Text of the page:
The Company has its manufacturing units in Umbergaon (Gujrat), Falta (SEZ) and Serakole (West Bengal ). The Falta and Serakole units enable LPPL to address the growing demand in Northern and Eastern India, while the Umbergaon unit addresses the growing demand for writing instruments in Southern and Western India. LPPL manufactures around 1.25 crore pens in Umbergaon and more than 2 million units from their manufacturing plants in Serakol and Falta.

Different Types of Products

LPPL launched its flagship brand, “Pentonic” in 2019. Pentonic has changed the dimensions of India’s writing instruments sector. There was a growing tendency that only cheap products would sell well to public in India. Pentonic has proved this to be absolutely incorrect. There was a feeling that a pen broadly comprises the usual complements like a metal clip, laminate layer, etc. However, Pentonic has proved that a pen even with minimalistic features, can be priced better. The result is that Pentonic has not only contributed attractively to the numbers of LPPL, but it has revitalised the entire sector with better hope and confidence. It has also given supreme edge to LPPL products over its competitors. LPPL successfully launched a Pentonic brand extension called “Pentonic V-RT”, a retractable pen priced at Rs. 20 in FY20 .

Impact of COVID-19

Along with trade and manufacturing restrictions across the world due to the ongoing COVID-19 pandemic, demand has also been affected for most non-essential markets. The pandemic has even left its mark on the writing instruments industry including LPPL. However, due to the nation-wide lockdown imposed on the 23rd of March 2020 this could not happen in Q4FY20 . The Company’s manufacturing facilities were shut from late March 2020 due to the lockdown following the outbreak of the COVID-19 pandemic which resulted in a national loss of sales of about Rs. 15 crore. The Company’s production resumed partially on the 22nd April, 2020 in Falta and Serakole and 20th May, 2020 in Umbergaon, which negatively impacted the results of the Q1FY21 . The 4x expansion plan was supposed to be rolled out by the end of FY21. LPPL brilliantly leveraged the lockdown opportunity to impart training to its sales team and initiated the rollout of the expansion immediately after resuming operations after lockdown. The Company took various initiatives for its stakeholders like assisting the trade partners by extending the credit cycle etc. During the course of the pandemic, the Company forayed into Portugal in Q1FY21 and has plans to expand its operations in the United States of America . It also deferred its manpower costs and moderated other costs to strengthen its cash management. As safety trumps all else in today’s world, Linc has risen to the need of the hour with its latest creation – the Pentonic Covid-19 Killer: The finger-free touch device to keep everyone safe. This product has now been discontinued.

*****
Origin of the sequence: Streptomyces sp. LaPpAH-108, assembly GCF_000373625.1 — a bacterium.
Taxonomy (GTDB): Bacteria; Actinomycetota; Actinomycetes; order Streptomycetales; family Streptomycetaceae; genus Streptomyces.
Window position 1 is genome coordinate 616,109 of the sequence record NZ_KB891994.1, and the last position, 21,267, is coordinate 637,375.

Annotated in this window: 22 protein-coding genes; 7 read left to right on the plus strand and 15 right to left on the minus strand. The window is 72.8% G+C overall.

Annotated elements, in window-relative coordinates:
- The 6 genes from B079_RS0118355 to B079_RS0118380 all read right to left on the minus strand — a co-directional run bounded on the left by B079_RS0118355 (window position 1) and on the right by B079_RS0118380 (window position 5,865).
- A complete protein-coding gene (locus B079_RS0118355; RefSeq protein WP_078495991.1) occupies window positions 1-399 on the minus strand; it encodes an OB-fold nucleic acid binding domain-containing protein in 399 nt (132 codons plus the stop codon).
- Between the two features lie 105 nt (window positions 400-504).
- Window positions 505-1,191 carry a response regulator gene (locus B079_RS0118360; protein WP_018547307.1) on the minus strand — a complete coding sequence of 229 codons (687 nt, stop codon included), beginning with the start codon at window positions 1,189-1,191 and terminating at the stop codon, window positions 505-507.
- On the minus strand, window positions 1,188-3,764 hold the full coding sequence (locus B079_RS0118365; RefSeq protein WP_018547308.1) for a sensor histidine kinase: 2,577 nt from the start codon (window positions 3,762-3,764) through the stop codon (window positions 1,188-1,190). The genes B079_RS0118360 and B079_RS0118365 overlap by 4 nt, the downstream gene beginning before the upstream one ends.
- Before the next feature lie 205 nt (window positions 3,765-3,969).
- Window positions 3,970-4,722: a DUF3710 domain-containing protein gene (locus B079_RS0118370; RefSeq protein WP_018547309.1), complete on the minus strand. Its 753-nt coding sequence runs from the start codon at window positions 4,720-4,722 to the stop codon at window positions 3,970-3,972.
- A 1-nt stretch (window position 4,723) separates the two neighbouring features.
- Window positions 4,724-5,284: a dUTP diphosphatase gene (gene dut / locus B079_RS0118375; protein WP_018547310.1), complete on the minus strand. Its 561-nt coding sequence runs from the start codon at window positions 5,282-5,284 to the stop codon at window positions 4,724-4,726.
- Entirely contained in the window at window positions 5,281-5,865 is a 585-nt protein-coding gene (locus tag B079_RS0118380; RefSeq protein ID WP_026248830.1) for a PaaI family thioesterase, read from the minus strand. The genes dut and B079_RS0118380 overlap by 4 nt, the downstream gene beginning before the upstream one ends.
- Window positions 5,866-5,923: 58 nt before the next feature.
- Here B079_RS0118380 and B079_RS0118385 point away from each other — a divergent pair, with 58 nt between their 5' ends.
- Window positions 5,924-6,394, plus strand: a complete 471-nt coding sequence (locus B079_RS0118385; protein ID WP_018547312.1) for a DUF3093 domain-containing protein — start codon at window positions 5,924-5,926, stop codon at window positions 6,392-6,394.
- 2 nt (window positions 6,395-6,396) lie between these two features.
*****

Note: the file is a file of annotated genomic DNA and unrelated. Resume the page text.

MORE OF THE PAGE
Differentiating Strategies

  1. Strategic Locations and Established Network
    LPPL has a Pan-India dominance sprawling across 29 States. It boasts of a formidable distribution network of over 2,555 dealers leading to more than 65,000 retailers. Globally the Company is present in more than 50 countries. LPPL leverages its cutting-edge technology coupled with strategic tie-ups with international designers to produce unique and superior quality writing instruments. The strategic alliances with global stationery industry leaders enables the Company to expand its global footprint and enhance its brand viability. During the last few years, the Company widened its distribution footprint, enhanced wallet share per distributor and provided a superior after-sales service.